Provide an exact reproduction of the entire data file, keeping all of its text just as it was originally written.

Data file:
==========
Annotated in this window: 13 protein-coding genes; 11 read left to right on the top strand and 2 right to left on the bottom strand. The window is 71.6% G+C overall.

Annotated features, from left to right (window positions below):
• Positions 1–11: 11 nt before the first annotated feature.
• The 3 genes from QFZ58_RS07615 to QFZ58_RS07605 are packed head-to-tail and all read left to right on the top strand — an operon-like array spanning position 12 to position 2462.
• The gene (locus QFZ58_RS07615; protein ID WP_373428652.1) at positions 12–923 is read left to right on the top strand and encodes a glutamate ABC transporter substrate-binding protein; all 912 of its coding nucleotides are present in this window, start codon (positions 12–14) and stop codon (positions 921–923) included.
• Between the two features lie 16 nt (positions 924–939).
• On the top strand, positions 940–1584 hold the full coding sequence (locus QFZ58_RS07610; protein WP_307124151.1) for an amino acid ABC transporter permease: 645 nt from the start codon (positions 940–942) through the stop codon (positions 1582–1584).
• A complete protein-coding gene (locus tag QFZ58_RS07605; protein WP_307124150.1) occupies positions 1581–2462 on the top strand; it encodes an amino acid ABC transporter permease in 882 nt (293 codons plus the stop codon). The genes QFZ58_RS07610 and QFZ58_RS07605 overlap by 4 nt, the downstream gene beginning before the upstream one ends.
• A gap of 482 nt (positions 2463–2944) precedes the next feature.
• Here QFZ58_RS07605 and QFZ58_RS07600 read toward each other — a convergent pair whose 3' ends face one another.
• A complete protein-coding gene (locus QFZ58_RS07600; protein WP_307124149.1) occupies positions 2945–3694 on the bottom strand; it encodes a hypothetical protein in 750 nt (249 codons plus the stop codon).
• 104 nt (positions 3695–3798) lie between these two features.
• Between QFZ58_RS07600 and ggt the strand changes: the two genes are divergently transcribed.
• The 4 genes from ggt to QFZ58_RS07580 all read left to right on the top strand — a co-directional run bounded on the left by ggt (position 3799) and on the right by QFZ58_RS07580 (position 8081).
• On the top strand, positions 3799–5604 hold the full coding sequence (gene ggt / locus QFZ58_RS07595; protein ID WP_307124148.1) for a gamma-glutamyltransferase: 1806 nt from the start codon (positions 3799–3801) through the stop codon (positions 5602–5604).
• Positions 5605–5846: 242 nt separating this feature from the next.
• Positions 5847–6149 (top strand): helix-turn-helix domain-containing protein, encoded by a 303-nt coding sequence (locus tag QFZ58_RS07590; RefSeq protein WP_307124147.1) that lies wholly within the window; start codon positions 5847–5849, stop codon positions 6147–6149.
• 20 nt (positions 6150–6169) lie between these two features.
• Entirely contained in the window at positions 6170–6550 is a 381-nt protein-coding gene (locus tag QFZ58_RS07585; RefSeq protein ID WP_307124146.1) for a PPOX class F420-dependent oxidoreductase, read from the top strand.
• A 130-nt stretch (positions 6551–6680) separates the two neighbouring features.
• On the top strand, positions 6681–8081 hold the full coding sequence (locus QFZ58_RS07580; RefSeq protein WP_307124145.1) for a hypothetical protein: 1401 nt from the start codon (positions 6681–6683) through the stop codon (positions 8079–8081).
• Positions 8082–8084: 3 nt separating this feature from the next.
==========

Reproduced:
Annotated in this window: 13 protein-coding genes; 11 read left to right on the top strand and 2 right to left on the bottom strand. The window is 71.6% G+C overall.

Annotated features, from left to right (window positions below):
• Positions 1–11: 11 nt before the first annotated feature.
• The 3 genes from QFZ58_RS07615 to QFZ58_RS07605 are packed head-to-tail and all read left to right on the top strand — an operon-like array spanning position 12 to position 2462.
• The gene (locus QFZ58_RS07615; protein ID WP_373428652.1) at positions 12–923 is read left to right on the top strand and encodes a glutamate ABC transporter substrate-binding protein; all 912 of its coding nucleotides are present in this window, start codon (positions 12–14) and stop codon (positions 921–923) included.
• Between the two features lie 16 nt (positions 924–939).
• On the top strand, positions 940–1584 hold the full coding sequence (locus QFZ58_RS07610; protein WP_307124151.1) for an amino acid ABC transporter permease: 645 nt from the start codon (positions 940–942) through the stop codon (positions 1582–1584).
• A complete protein-coding gene (locus tag QFZ58_RS07605; protein WP_307124150.1) occupies positions 1581–2462 on the top strand; it encodes an amino acid ABC transporter permease in 882 nt (293 codons plus the stop codon). The genes QFZ58_RS07610 and QFZ58_RS07605 overlap by 4 nt, the downstream gene beginning before the upstream one ends.
• A gap of 482 nt (positions 2463–2944) precedes the next feature.
• Here QFZ58_RS07605 and QFZ58_RS07600 read toward each other — a convergent pair whose 3' ends face one another.
• A complete protein-coding gene (locus QFZ58_RS07600; protein WP_307124149.1) occupies positions 2945–3694 on the bottom strand; it encodes a hypothetical protein in 750 nt (249 codons plus the stop codon).
• 104 nt (positions 3695–3798) lie between these two features.
• Between QFZ58_RS07600 and ggt the strand changes: the two genes are divergently transcribed.
• The 4 genes from ggt to QFZ58_RS07580 all read left to right on the top strand — a co-directional run bounded on the left by ggt (position 3799) and on the right by QFZ58_RS07580 (position 8081).
• On the top strand, positions 3799–5604 hold the full coding sequence (gene ggt / locus QFZ58_RS07595; protein ID WP_307124148.1) for a gamma-glutamyltransferase: 1806 nt from the start codon (positions 3799–3801) through the stop codon (positions 5602–5604).
• Positions 5605–5846: 242 nt separating this feature from the next.
• Positions 5847–6149 (top strand): helix-turn-helix domain-containing protein, encoded by a 303-nt coding sequence (locus tag QFZ58_RS07590; RefSeq protein WP_307124147.1) that lies wholly within the window; start codon positions 5847–5849, stop codon positions 6147–6149.
• 20 nt (positions 6150–6169) lie between these two features.
• Entirely contained in the window at positions 6170–6550 is a 381-nt protein-coding gene (locus tag QFZ58_RS07585; RefSeq protein ID WP_307124146.1) for a PPOX class F420-dependent oxidoreductase, read from the top strand.
• A 130-nt stretch (positions 6551–6680) separates the two neighbouring features.
• On the top strand, positions 6681–8081 hold the full coding sequence (locus QFZ58_RS07580; RefSeq protein WP_307124145.1) for a hypothetical protein: 1401 nt from the start codon (positions 6681–6683) through the stop codon (positions 8079–8081).
• Positions 8082–8084: 3 nt separating this feature from the next.